Netflix brought movies to your house, and a Seattle-based startup named TRED would like to bring cars you’re interested in buying to your house for you to test-drive, to see how it fits in your garage, etc. This is fine! But is it really necessary? It seems to solve a non-problem, which is having to go to a dealership to test out a car and see if you like it, but I suppose if you don’t have a ride to get to a dealership in the first place, this could be your answer.
By my own crude estimates, I’ve spent nearly 140 hours riding back and forth on busses between New York and Boston for the past four years. That’s almost six days, for those of you keeping score at home. Any way you cut it, I’ve spent some serious time glancing out of windows at blighted cities in Connecticut and at never-ending stretches of snow-covered Harlem boulevards.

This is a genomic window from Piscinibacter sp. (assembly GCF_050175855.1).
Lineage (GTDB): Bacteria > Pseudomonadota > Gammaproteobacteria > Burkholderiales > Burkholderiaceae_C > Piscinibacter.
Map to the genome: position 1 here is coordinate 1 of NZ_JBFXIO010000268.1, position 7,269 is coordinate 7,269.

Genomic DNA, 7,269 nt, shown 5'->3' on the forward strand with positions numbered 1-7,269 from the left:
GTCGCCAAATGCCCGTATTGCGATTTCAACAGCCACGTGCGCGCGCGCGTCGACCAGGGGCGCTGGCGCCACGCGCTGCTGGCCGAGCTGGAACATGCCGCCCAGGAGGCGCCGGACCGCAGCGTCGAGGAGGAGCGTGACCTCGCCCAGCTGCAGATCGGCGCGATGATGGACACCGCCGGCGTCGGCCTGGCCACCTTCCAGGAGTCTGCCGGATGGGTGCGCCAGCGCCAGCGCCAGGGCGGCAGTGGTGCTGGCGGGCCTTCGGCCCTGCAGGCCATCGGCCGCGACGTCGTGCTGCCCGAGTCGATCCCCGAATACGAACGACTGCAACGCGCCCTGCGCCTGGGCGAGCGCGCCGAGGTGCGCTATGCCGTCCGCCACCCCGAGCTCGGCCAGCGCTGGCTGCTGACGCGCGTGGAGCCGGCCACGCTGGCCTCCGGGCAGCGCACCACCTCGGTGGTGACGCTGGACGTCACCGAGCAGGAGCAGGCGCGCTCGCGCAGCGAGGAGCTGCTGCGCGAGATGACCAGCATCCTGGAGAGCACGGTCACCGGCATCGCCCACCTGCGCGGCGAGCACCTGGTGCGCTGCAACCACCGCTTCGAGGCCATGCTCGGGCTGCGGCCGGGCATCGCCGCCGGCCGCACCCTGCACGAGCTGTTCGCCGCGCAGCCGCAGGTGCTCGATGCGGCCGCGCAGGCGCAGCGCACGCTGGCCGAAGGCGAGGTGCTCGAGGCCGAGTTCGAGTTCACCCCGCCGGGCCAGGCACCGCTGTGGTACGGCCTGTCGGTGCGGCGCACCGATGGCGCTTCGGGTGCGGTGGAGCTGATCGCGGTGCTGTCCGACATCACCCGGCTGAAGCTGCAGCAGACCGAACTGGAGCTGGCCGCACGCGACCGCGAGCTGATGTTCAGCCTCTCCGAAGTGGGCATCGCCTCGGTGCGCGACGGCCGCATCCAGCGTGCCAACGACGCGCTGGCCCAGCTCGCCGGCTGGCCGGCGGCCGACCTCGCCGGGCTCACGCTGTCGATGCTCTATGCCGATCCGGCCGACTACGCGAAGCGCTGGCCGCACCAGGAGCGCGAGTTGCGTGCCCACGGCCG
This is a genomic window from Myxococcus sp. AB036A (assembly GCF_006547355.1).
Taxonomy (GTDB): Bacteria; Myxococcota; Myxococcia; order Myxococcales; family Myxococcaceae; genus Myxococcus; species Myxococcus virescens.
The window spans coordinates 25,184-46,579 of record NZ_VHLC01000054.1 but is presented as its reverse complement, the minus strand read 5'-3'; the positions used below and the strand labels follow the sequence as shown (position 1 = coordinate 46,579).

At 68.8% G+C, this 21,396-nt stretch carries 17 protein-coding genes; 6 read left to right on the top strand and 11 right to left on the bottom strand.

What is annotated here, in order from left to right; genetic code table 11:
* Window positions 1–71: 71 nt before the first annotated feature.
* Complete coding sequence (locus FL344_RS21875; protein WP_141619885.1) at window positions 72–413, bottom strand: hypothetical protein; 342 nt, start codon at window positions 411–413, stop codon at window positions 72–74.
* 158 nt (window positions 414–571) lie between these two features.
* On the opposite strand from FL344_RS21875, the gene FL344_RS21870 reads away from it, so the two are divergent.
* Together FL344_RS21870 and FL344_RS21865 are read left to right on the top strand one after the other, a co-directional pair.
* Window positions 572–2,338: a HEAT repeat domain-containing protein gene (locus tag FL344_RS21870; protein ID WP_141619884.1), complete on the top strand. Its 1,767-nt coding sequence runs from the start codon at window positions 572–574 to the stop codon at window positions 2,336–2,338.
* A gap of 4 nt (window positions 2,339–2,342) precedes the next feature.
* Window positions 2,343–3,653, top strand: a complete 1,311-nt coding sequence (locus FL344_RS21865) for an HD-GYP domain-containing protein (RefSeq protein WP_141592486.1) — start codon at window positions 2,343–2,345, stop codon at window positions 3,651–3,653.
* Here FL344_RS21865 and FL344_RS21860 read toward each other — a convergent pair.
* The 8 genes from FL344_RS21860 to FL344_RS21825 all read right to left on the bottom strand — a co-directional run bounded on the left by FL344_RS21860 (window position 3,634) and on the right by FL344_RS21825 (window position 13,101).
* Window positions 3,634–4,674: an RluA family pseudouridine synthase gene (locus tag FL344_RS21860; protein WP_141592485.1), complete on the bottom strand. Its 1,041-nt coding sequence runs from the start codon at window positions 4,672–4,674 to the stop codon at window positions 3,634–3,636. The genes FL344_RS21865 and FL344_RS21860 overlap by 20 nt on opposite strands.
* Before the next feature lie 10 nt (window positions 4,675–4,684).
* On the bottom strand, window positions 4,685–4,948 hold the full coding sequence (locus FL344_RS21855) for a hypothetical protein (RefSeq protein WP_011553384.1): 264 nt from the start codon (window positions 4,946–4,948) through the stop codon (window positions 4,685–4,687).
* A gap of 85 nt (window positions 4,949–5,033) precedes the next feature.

I’ve seen a lot during my time on these “motorcoaches,” which the more professional, less “leave-me-the-fuck-alone” drivers call their noble steeds. I’ve been offered drugs and alcohol by seatmates (I accepted the whiskey, not the painkillers), been shown naked pictures of girlfriends (not-so-surprisingly by the same guy who offered me the pills and booze), and witnessed complete strangers strike up a conversation with one another and spend the latter half of the trip cuddling and making out.
I’ve also spent a miserable 4.5 hours acting as a human pillow for a girl I knew from school who was more into me than I was into her, and was unfortunately traveling to Boston the same day I was. On other trips, I’ve pissed all over my shorts in the gyrating rollercoaster bathroom (if you can pee straight in there, you deserve a gold medal), broken out in hives from eating fennel the day before, and drooled all over my cashmere sweater attempting to sleep.